Vermont has options. In these perilous moments of great change when old things get brittle and break, savvy people design and build new things. There is opportunity in chaos for those who see it.
The Governor in his State of the State address called for bold action to stabilize Vermont’s budget deficit. We need him to lead an equally passionate discussion around our options for innovation and growth. They are many and manifest.
Two of the fastest growing job creation sectors are healthcare and higher education, both of which are in the non-profit sector.
Commercial sectors that will need investment, tax and regulatory emendment include: light manufacturing, diversified agriculture, wood forest products and fuels, niche tourism, and the arts and information services.
We need to put to rest the ideas that we will recruit another great economic asset like IBM or that we will have significant growth in large scale, commodity dairy. We must work hard to encourage and retain both and let go of trying to find more.
Our myths inhibit us. We are not “special.” Our state boundaries have no economic meaning. We are part of an economic, regulatory and tax region that comprises Northern New England and Quebec. Our communities are indeed special, but so are everyone else’s. Ask someone in New York’s West Village.
The Commission on the Future of Vermont has gathered grassroots information on what Vermonter’s value most. Number one is their “working landscape.” This means that agriculture, in its increasing diversity, must continue to be a vital part of Vermont’s economy, values and vistas even though it is largely ignored in the State’s economic development priorities. So will our forests, also part of our working landscape. Forest products whether cordwood, chairs or cellos will persist in our new economy and our working landscape.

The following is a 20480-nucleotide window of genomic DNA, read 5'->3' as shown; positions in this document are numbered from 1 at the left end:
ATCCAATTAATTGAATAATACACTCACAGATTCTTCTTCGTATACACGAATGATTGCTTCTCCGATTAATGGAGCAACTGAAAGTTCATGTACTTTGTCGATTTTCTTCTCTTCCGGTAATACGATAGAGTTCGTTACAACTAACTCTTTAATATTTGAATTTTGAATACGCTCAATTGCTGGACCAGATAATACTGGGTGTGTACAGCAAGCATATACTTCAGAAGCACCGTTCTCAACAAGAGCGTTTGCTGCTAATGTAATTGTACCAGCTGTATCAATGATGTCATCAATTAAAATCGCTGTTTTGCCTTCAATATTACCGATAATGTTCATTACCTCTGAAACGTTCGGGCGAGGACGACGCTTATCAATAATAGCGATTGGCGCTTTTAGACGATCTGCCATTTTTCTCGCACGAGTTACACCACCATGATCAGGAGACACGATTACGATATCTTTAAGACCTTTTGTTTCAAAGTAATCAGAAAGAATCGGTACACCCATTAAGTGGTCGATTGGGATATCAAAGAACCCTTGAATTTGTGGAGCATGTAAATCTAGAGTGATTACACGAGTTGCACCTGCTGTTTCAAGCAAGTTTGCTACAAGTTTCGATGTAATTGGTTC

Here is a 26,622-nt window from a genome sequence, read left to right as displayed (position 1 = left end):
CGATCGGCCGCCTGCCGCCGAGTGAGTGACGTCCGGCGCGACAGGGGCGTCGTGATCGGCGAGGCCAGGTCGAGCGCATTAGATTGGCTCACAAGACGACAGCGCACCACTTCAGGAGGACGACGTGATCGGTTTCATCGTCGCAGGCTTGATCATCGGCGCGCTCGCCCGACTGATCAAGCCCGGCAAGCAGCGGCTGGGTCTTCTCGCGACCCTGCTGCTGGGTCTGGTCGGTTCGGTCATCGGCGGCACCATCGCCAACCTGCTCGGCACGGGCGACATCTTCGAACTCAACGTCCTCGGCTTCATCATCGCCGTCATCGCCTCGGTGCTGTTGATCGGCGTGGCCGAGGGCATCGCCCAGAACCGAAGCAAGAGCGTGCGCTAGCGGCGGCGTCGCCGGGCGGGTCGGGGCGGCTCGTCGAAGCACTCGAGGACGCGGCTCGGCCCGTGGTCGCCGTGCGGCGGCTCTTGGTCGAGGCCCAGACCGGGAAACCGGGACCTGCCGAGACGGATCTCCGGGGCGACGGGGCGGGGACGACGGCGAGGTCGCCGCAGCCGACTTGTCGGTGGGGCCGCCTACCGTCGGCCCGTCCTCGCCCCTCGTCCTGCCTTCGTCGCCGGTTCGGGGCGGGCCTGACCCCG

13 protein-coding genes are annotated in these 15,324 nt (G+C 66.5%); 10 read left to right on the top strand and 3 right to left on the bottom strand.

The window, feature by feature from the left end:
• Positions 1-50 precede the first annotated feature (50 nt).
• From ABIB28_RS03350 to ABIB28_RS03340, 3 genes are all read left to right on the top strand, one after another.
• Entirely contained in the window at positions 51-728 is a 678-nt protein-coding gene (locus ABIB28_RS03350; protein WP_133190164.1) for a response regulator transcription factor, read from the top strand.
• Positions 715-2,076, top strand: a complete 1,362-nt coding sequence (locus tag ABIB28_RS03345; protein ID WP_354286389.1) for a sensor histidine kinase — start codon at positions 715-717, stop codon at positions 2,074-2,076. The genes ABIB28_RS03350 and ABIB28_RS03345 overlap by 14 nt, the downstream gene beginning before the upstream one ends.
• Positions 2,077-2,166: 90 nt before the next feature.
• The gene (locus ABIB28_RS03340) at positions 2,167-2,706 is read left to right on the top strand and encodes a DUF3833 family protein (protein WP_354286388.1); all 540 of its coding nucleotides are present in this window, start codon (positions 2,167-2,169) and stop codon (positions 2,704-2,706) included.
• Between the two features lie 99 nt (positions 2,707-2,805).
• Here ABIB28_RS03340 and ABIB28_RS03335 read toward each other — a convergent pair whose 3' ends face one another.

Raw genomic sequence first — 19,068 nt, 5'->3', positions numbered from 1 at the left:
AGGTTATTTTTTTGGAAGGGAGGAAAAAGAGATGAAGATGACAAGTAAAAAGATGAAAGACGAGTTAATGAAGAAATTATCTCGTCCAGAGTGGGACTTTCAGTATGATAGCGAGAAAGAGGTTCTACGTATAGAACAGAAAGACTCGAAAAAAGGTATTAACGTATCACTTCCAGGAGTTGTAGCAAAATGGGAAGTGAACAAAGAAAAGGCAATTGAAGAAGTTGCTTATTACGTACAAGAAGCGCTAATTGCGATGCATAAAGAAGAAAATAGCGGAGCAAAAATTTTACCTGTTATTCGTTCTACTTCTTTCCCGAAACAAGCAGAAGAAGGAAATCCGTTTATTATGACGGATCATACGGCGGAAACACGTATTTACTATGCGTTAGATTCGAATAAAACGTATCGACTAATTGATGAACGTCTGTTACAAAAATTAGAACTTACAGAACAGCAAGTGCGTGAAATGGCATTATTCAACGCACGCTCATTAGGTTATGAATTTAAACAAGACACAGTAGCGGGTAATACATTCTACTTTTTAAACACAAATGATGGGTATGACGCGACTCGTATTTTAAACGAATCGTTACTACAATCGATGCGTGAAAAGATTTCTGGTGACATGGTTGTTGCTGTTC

Innovation and initiative is all around us. It is depressed by stale tax policy, sluggish permitting and lack of risk capital. We must acknowledge what is lost to the past and understand what is emerging as our future. We must understand what creates and nourishes entrepreneurial startups and grow that culture here. With our demonstrated capacity to innovate socially, why are we so thoroughly missing the boat economically?
Poor quality goods and high transportation costs are casting a shadow on Asian exports. Vermont’s light manufacturing sector can compete on quality alone, especially when using indigenous natural resources.
Niche tourism using our high quality educational, healthcare, cultural heritage, and farm and food culture resources needs a marketing plan.
We have major arts resources: The Vermont Studio Center, The Vermont College of Fine Arts, Marlboro, Breadloaf and one of the highest concentrations of artists and writers in the country.
We have over 200 software companies working in retail, real estate, hospitality, e-commerce and energy management.
We need new glasses. We are not seeing what is in front of us.